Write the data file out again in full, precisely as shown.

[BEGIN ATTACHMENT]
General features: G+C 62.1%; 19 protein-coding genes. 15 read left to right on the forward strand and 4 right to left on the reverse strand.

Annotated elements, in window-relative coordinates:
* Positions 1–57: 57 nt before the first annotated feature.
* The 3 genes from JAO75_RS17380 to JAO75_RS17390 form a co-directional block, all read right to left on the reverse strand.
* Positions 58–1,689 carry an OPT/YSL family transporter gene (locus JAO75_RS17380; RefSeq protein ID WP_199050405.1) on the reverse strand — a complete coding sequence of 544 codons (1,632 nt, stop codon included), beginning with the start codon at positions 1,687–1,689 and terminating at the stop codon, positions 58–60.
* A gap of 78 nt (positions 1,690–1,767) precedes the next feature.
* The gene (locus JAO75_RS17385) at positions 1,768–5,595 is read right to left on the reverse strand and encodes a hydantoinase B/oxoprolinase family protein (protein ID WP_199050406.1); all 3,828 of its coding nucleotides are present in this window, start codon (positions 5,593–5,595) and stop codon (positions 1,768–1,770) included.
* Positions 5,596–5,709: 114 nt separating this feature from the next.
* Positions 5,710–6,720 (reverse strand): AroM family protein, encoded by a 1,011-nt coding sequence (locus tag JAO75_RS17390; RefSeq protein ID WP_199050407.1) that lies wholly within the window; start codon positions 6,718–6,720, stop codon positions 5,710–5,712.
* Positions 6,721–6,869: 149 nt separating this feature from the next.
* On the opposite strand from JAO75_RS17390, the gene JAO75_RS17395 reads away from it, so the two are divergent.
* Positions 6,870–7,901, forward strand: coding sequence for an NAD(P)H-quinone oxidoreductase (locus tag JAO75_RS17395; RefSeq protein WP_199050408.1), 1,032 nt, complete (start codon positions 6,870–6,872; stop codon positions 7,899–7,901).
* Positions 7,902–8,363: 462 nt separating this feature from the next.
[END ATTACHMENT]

General features: G+C 62.1%; 19 protein-coding genes. 15 read left to right on the forward strand and 4 right to left on the reverse strand.

Annotated elements, in window-relative coordinates:
* Positions 1–57: 57 nt before the first annotated feature.
* The 3 genes from JAO75_RS17380 to JAO75_RS17390 form a co-directional block, all read right to left on the reverse strand.
* Positions 58–1,689 carry an OPT/YSL family transporter gene (locus JAO75_RS17380; RefSeq protein ID WP_199050405.1) on the reverse strand — a complete coding sequence of 544 codons (1,632 nt, stop codon included), beginning with the start codon at positions 1,687–1,689 and terminating at the stop codon, positions 58–60.
* A gap of 78 nt (positions 1,690–1,767) precedes the next feature.
* The gene (locus JAO75_RS17385) at positions 1,768–5,595 is read right to left on the reverse strand and encodes a hydantoinase B/oxoprolinase family protein (protein ID WP_199050406.1); all 3,828 of its coding nucleotides are present in this window, start codon (positions 5,593–5,595) and stop codon (positions 1,768–1,770) included.
* Positions 5,596–5,709: 114 nt separating this feature from the next.
* Positions 5,710–6,720 (reverse strand): AroM family protein, encoded by a 1,011-nt coding sequence (locus tag JAO75_RS17390; RefSeq protein ID WP_199050407.1) that lies wholly within the window; start codon positions 6,718–6,720, stop codon positions 5,710–5,712.
* Positions 6,721–6,869: 149 nt separating this feature from the next.
* On the opposite strand from JAO75_RS17390, the gene JAO75_RS17395 reads away from it, so the two are divergent.
* Positions 6,870–7,901, forward strand: coding sequence for an NAD(P)H-quinone oxidoreductase (locus tag JAO75_RS17395; RefSeq protein WP_199050408.1), 1,032 nt, complete (start codon positions 6,870–6,872; stop codon positions 7,899–7,901).
* Positions 7,902–8,363: 462 nt separating this feature from the next.